Uptrace: Querying Metrics


To learn about metrics, see OpenTelemetry Metricsopen in new window documentation.

Uptrace provides a powerful query language that supports joining, grouping, and aggregating multiple metrics in a single query.


A timeseries is a metric with an unique set of attributes, for example, each host has a separate timeseries for the same metric name:

# metric_name{ attr1, attr2... }
system.filesystem.usage{host.name='host1'} # timeseries 1
system.filesystem.usage{host.name='host2'} # timeseries 2

You can also use attributes to create more detailed and rich timeseries, for example, you can use state attribute to report the number of free and used bytes in a filesystem:

system.filesystem.usage{host.name='host1', state='free'} # timeseries 1
system.filesystem.usage{host.name='host1', state='used'} # timeseries 2

system.filesystem.usage{host.name='host2', state='free'} # timeseries 3
system.filesystem.usage{host.name='host2', state='used'} # timeseries 4

With just 2 attributes, you can write a number of useful queries:

# the filesystem size (free+used bytes) on each host
  - $fs_usage group by host.name

# the number of free bytes on each host
  - $fs_usage{state='free'} as free group by host.name

# fs utilization on each host
  - $fs_usage{state='used'} / $fs_usage as fs_util group by host.name

# the size of your dataset on all hosts
  - $fs_usage{state='used'} as dataset_size

Writing queries

You start creating a query by selecting metric names and giving them a short alias, for example:

  # metric aliases always start with a dollar sign
  - system.filesystem.usage as $fs_usage
  - system.network.packets as $packets

Because Uptrace supports multiple metrics in the same query, you must use the alias to reference the metric and metric attributes, for example:

  # unlike metric aliases, column aliases don't start with a dollar
  - $fs_usage as disk_size
  - $fs_usage{state="used"} as used_space

  # disk size on the specified device
  - $fs_usage{host.name='host1', device='/dev/sdd1'} as host1_sdd1

  # number of packets on each host.name
  - per_min($packets) as packets_per_min group by host.name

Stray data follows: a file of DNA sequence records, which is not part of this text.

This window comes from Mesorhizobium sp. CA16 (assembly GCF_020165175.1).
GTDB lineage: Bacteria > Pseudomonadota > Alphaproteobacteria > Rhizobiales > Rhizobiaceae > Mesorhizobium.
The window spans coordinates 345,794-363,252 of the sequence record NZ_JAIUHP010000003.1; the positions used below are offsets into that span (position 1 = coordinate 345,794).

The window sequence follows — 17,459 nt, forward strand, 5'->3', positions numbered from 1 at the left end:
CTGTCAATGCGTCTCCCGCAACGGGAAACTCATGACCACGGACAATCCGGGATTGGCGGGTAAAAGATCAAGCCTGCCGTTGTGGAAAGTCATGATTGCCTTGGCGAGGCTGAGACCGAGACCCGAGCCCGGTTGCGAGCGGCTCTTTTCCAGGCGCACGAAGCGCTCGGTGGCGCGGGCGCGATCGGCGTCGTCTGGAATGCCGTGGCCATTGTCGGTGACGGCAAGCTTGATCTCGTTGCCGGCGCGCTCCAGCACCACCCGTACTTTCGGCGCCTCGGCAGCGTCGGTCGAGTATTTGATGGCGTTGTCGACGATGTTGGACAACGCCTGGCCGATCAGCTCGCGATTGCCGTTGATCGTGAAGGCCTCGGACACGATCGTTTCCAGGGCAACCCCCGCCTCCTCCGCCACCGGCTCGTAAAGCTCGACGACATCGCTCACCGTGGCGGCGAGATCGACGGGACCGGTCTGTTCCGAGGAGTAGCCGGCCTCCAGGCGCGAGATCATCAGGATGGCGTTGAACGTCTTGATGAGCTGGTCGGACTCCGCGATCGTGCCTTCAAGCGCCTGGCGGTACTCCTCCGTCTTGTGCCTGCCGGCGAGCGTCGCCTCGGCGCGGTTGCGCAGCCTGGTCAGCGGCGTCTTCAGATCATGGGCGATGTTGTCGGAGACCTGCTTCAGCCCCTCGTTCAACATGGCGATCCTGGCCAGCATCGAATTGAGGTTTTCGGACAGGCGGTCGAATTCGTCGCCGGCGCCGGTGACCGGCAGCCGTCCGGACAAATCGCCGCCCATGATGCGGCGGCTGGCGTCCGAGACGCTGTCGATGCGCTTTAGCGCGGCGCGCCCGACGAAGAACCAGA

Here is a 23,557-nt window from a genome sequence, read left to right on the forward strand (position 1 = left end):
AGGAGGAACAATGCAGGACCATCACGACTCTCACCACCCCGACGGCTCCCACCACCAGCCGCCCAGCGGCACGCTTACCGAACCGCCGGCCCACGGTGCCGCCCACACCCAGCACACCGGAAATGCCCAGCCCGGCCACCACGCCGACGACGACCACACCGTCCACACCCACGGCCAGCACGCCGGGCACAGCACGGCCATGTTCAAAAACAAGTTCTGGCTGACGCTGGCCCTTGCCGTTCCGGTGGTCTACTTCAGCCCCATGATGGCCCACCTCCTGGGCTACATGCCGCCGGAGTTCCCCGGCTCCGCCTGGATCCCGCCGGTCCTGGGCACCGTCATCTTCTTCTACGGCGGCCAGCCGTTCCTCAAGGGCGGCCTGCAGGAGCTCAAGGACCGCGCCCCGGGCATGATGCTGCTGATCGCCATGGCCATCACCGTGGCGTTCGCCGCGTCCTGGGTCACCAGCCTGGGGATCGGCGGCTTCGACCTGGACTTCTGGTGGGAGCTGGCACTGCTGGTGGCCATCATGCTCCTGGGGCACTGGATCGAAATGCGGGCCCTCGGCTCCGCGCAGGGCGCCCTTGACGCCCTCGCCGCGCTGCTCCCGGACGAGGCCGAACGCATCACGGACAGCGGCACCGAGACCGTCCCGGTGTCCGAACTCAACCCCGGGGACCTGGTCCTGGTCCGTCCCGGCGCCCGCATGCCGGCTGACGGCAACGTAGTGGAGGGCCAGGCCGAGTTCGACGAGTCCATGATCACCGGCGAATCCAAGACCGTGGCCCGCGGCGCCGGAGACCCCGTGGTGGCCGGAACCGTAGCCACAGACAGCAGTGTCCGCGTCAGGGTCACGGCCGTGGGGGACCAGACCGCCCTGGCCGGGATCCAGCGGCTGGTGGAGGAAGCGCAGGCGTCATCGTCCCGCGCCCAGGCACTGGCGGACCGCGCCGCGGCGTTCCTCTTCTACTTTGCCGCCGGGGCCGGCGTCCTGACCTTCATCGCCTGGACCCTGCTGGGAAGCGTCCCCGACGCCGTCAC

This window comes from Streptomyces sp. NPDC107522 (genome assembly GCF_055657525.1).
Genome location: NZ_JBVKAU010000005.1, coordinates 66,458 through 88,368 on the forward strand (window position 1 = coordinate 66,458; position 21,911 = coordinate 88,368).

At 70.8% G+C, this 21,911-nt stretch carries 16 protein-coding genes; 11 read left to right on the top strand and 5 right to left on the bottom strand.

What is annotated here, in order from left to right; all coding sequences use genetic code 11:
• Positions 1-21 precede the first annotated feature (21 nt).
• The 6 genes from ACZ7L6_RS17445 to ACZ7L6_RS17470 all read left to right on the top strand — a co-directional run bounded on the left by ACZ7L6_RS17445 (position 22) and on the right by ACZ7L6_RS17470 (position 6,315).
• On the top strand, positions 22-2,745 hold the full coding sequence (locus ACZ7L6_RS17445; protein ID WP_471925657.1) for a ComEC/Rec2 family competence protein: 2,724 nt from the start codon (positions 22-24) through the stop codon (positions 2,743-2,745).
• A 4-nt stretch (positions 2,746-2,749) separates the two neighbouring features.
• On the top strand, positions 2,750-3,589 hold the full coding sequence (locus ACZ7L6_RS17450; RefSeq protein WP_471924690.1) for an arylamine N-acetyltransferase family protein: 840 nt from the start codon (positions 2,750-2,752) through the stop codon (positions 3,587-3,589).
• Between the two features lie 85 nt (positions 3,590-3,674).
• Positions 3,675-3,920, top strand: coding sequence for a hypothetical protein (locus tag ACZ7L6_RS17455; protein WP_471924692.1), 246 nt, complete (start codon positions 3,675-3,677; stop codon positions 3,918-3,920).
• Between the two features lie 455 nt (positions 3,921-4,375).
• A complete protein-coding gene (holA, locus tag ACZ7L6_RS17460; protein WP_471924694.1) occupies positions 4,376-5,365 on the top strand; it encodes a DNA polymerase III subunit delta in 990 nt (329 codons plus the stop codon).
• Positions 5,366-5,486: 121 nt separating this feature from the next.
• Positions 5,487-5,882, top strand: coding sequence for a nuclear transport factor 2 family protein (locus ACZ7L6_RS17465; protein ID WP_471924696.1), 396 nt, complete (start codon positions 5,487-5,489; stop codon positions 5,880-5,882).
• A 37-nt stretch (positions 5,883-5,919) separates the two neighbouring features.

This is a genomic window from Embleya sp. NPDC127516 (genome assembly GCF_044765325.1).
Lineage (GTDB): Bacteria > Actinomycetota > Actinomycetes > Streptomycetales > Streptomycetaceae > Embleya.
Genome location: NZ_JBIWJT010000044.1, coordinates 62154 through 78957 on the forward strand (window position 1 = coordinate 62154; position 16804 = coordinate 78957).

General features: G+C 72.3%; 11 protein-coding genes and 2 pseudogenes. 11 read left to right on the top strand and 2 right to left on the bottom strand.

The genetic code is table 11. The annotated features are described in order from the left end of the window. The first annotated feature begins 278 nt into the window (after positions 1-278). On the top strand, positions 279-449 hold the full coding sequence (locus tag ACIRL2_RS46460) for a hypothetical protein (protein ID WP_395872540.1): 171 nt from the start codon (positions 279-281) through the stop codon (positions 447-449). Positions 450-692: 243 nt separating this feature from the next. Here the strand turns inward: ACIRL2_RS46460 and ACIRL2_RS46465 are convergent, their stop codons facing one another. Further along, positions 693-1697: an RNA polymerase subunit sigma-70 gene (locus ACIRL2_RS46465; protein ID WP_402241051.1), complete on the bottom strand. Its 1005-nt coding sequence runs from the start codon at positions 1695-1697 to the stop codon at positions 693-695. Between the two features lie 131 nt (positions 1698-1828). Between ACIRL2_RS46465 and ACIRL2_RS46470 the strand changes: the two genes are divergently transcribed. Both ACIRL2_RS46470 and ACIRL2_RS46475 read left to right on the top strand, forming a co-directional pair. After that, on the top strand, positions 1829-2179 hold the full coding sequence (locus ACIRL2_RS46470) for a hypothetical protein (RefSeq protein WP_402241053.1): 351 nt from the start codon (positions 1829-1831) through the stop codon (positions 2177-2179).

You can use multiple metrics to construct arithmetic expressions, for example, you can write a query to plot the number of hits, misses, and calculate the hit rate:

  - api.user_cache.hits as $hits
  - api.user_cache.misses as $misses
  - per_min($hits) as hits
  - per_min($misses) as misses
  - hits / (hits + misses) as hit_rate


OpenTelemetry provides different instrumentsopen in new window and each instrument supports different set of aggregations (functions):

Otel Instrument NameInstrumentAggregations
Counteropen in new window, CounterObserveropen in new windowcounterper_min, per_sec
UpDownCounteropen in new window, UpDownCounterObserveropen in new windowadditivesum of last values, min, max
GaugeObserveropen in new windowgaugelast value, min, max
Histogramopen in new windowhistogrampercentiles, min, max, per_min, per_sec, count, avg


Uptrace supports 2 types of dashboards:

  • A grid-based dashboard looks like a classical grid of charts.
  • A table-based dashboard is a table of items where each item leads to a separate grid-based dashboard for the item, for example, a table of hostnames with some metrics for each hostname.

In other words, table-based dashboards allow to parameterize grid-based dashboards with attributes from the table. For example, Uptrace uses a table-based dashboard to monitor number of sampled and dropped spans for each project:

  - uptrace.projects.spans as $spans
  - $spans{type='spans'} as sampled_spans
  - $spans{type='dropped'} as dropped_spans
  - group by project_id
project_idsampled_spansdropped_spansLink to a grid-based dashboard
11000Dash with where project_id = 1
21100Dash with where project_id = 2
999900Dash with where project_id = 999

You can also create a grid-based dashboard without using a table-based dashboard as an entry point. Such dashboards are useful when you have many different items or groups, for example, you can create a separate dashboard for each database cluster or an availability zone.

Binary operator precedence

The following list shows the precedence of binary operators in Uptrace, from highest to lowest.

  • ^
  • *, /, %
  • +, -
  • ==, !=, <=, <, >=, >
  • and, unless
  • or

Operators on the same precedence level are left-associative. For example, 2 * 3 % 2 is equivalent to (2 * 3) % 2.

See also

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